Tuesday, 13 December 2011

Speculoos : a Franco-American adventure

Way back when, in 2000 when I was working in Paris as an advertising mogul, I discovered the most divine snack in the office vending machine : crunchy, sweet cookies called speculoos. I'd never seen them before but they reminded me of something nice and happy. The perfect cookie to be dipped in hot chocolate or coffee or just to crunch on when you're bored (which I was a lot in those days).

It wasn't until I made trips up to the Netherlands that I found it! The reason I loved these cookies so much was because they were like the "windmill" cookies my sister and I used to eat when we were little. I swear that my mom must have bought them in bulk from the local Shoprite because we always seemed to have "windmill cookies" on hand, so called because they were shaped like windmills. Duh!

The cookies I found in France (speculoos) and the Netherlands (speculaas) are in fact Spanish in origin. They go back to the Spanish occupation of Flanders through someone or other's mariage in the house of Orange (the Dutch) to the Spanish royalty.

For years, I've been using speculoos in my awesome cheesecake recipe (watch this space for the recipe in the near future). Speculoos were the best kept secret ever. really, I mean EVER! Until recently when speculoos seem to have popped up all over the place. First there was speculoos paste which is vile (IMO). You can spread it on bread, crèpes or what have you. But what's the speculoos without the crunch? I used to send them to my sister and my mother : chocoalte coated, giant, mini, whole grain...

But now, you can get them at Shoprite, the very store that used to sell us bulk amounts of windmill cookies. Somehow, the cookies have gone full circle and the windmill cookies and speculoos are sold side by side. BUT, yes there is always a but, they changed the name. If they were trying to move away from the not so nice sound of speculoos (speculum?), they didn't do a very good job when they chose the name biscoff which makes me think of something medicinal.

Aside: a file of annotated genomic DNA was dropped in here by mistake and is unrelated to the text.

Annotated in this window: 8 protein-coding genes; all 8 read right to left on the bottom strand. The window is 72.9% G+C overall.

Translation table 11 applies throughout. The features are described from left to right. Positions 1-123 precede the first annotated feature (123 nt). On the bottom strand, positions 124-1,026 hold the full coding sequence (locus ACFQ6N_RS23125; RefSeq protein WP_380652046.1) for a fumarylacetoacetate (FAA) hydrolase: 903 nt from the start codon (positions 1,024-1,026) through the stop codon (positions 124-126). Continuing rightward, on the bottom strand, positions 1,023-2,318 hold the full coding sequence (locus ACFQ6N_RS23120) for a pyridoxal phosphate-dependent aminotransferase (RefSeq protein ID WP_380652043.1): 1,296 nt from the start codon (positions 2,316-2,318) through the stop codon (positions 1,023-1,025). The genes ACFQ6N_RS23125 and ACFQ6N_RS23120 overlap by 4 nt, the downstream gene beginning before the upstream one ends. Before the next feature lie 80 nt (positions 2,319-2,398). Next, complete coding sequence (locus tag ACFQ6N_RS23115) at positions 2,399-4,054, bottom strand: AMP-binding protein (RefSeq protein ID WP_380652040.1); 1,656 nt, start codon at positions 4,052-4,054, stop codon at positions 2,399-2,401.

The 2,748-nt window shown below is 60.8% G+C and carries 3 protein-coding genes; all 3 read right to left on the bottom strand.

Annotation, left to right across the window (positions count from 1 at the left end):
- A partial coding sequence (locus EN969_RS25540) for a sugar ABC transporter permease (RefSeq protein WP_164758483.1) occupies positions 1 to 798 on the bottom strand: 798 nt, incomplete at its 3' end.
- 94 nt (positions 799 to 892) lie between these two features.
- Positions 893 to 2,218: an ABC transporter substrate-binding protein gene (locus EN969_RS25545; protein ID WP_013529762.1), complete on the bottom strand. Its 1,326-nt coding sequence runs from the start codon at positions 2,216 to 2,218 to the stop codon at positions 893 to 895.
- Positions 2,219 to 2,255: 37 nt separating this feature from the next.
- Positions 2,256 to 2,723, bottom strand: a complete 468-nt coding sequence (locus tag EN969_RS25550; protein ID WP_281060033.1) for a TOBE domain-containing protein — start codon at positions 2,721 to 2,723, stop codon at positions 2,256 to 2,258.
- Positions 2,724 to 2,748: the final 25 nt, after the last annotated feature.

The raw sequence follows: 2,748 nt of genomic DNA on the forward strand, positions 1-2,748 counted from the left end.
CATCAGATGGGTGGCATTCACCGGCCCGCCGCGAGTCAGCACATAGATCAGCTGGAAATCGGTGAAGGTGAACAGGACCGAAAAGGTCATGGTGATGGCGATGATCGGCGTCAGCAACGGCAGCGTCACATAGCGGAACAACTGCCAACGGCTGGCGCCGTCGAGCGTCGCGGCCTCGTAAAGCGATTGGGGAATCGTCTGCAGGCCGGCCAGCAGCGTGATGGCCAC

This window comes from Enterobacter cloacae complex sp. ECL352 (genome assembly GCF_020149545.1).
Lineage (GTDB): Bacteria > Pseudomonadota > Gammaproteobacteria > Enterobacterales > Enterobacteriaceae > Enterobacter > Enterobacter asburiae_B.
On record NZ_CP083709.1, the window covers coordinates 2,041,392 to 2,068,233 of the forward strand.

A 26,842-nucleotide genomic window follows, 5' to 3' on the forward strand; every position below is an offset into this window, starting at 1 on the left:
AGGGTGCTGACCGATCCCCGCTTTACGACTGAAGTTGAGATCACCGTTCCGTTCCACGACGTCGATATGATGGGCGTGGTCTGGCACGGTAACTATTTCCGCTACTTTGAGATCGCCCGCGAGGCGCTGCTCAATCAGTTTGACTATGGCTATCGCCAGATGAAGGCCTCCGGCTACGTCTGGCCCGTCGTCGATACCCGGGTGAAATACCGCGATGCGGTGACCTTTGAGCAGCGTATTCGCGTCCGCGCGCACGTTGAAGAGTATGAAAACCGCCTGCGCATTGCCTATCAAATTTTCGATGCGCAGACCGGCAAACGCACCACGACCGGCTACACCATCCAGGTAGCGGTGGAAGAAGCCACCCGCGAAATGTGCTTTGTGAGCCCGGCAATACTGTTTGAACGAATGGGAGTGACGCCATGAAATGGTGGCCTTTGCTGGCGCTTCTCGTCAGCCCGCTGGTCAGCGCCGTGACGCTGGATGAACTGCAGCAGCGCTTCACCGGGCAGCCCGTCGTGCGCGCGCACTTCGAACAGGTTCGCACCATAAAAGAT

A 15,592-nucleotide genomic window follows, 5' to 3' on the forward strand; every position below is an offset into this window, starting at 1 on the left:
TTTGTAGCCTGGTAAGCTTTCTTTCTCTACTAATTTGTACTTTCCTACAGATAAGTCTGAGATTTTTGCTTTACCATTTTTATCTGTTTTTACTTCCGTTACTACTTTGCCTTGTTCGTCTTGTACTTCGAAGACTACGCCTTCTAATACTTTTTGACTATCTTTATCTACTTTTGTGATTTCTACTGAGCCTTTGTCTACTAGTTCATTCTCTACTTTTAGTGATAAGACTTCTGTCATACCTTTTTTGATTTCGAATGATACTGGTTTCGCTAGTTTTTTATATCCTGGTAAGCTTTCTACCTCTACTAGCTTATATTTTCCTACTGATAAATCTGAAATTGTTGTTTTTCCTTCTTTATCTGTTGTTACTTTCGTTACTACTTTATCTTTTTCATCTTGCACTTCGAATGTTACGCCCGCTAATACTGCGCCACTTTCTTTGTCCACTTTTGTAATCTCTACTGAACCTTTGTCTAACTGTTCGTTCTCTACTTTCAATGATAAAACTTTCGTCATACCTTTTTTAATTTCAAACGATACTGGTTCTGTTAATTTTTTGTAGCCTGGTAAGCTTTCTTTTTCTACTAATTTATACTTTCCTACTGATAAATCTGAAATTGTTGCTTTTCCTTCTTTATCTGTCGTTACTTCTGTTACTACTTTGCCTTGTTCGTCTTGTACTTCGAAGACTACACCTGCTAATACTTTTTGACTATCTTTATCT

In the meantime, while you wait for me to publish my Lill'adelphia cheesecake recipe on my new food blog, I will share my gluten free adaptation of the speculoos recipe taken from the amazing Dille and Kamille store. Enjoy! Bon ap'! Smaklijk etten!

• 250 g flour (equal amount of GF flour)
• 150 g butter
• 140 g brown sugar (vergeoise not cassonade!)
• 1 teaspoon baking soda
• 1 teaspoon speculoos spice (like pumpkin pie spice including cinnamon, ginger, nutmeg, cloves... )
4 tablespoons milk

For gluten free version, add:
1 egg
1 teaspoon of xanthan or guar gum
50 g almond powder

Instructions:Mix dry ingredents together. Add milk and butter (and egg if using). Mix well. Put in fridge for a few hours, preferably overnight. If making gf cookies, roll into balls and flatten wit the back of a fork. If making traditional cookies, roll out the dough and use cookie cutters to make nicely shaped cookies. (You can buy traditional wooden cookie moulds at Dille and Kamille)

My gf version is softer than the regular cookies because of the egge which is also what keeps them together! If you want them to be crunchy, make them thinner.

Cook for 15 minutes on 170° C (350°F)

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